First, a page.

Due to potential impacts, falls or repeated activity as sustaining your body during push-ups or Vinyasas, or specific techniques as wristlocks, the wrist is a vulnerable joint to lots of injuries.
It is a small and maybe the most complex joint with delicate tissues around, as ligaments that knits it’s bones together, and tendons that connect the forearm muscles to the fingers. There is very little covering muscle or tissue on the top of the wrist.
In the case of athletes that punch, remember that hand has around 27 bones that need to be protected, and always wear hand wraps to avoid mild tear, a strain, sprain or even a rupture. Always use a careful and gradual approach to increase wrist flexibility and strength!While studying to write this article, I read that lots of fighters hurt their wrists by punching anatomically incorrectly. They don’t pay attention on how to align the hand when striking, or don’t align the wrist properly when doing a straight punch. If it is bent or bends during contact, wrist injury might occur.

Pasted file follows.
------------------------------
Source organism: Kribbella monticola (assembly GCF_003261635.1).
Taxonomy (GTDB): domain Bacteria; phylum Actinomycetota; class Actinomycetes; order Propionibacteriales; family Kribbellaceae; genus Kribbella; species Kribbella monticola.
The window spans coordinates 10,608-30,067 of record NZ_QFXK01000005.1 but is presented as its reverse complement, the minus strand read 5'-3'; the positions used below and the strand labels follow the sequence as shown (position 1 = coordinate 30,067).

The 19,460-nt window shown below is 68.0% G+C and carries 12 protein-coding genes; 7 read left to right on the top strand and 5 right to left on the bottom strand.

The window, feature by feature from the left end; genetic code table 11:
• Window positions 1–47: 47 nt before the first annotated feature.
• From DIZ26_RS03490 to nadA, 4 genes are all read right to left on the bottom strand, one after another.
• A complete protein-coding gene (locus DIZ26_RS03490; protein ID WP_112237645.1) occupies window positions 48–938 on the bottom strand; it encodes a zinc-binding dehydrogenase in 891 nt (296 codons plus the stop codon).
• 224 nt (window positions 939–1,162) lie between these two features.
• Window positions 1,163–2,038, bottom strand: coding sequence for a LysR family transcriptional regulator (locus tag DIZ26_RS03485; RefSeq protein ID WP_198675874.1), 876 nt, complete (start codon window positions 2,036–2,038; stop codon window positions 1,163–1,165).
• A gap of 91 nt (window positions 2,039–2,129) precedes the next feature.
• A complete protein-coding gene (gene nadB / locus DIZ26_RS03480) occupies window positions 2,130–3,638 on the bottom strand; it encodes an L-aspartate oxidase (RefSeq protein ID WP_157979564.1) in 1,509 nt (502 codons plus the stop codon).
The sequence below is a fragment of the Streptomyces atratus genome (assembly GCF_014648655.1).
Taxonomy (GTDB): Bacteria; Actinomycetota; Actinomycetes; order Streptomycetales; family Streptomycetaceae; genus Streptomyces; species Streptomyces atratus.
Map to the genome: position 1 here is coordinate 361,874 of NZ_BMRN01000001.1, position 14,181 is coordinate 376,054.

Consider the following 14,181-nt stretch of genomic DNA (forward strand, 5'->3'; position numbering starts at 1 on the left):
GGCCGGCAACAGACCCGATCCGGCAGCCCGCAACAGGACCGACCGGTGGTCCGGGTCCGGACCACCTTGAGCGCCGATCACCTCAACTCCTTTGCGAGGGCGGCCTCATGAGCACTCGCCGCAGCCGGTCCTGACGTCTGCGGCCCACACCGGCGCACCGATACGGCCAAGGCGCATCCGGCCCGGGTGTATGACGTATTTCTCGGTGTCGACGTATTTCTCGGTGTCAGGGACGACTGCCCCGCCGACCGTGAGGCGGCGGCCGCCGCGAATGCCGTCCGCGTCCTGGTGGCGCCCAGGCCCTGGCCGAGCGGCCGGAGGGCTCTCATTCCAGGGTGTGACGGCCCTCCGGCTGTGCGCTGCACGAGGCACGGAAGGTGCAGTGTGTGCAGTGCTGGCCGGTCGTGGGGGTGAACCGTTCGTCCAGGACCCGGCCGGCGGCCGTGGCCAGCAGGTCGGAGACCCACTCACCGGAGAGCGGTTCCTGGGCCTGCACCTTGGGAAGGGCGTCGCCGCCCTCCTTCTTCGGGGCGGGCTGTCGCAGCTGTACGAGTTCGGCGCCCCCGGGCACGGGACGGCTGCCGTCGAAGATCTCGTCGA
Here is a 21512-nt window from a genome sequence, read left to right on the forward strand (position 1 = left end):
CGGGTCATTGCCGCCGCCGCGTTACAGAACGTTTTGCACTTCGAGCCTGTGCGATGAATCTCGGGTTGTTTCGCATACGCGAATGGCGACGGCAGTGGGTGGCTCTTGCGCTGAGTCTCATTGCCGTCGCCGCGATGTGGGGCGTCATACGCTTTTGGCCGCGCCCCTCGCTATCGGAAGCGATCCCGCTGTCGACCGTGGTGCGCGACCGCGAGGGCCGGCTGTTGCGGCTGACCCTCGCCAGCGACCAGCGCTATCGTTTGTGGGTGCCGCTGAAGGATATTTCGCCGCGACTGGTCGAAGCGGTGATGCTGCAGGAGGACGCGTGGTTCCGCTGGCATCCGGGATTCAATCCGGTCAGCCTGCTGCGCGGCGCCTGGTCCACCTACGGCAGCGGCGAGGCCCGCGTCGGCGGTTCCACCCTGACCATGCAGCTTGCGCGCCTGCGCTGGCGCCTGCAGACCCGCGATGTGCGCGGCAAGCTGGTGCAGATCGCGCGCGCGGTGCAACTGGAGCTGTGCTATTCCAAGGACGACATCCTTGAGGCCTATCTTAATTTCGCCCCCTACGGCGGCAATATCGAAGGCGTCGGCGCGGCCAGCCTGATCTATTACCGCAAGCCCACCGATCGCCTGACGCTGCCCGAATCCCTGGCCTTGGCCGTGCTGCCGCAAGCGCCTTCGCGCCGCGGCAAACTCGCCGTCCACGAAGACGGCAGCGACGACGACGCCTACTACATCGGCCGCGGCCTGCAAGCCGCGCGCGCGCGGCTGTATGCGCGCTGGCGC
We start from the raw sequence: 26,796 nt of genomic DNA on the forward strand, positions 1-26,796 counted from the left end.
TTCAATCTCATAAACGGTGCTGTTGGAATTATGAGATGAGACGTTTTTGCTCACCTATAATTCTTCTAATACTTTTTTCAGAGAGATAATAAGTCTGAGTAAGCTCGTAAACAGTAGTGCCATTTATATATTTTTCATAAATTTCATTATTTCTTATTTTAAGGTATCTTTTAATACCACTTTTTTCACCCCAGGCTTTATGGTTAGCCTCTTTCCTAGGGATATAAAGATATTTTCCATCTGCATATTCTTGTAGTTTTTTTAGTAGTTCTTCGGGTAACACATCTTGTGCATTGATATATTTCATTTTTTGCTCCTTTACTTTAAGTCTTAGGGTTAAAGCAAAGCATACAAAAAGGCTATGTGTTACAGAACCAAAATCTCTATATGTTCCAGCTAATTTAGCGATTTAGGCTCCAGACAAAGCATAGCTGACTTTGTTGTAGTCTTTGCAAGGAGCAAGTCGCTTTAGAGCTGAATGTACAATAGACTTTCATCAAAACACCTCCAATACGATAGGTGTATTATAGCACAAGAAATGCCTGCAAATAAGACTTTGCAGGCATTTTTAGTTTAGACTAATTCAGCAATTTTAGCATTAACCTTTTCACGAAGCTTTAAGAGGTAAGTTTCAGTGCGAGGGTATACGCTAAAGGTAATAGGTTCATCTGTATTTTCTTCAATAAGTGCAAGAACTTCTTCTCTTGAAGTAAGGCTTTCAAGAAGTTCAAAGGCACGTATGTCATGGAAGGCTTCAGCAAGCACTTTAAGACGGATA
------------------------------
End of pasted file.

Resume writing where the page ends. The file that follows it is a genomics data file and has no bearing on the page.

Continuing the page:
In my classes I always teach a wrist therapy learned from Duncan Wong during a Yogic Arts® Teacher Training. This is the link for the video, so you can also learn and stretch yours:
Another exercise I always recommend, since my wrist is a little weak and it works perfectly for me, is squeezing the tennis ball: Hold and squeeze the tennis ball as hard as possible (without pain) for 5 seconds and repeat 10 times. Increase as you practice to more holding and repetition.
In case you injured your wrist, try icing the area to reduce fluid accumulation. Wearing rigid splints that keep the wrists from flexing can also help.
And don’t exercise if you are in pain.
Many experts advice that rest and 24-hour splinting for two or more weeks are needed to prevent permanent nerve damage.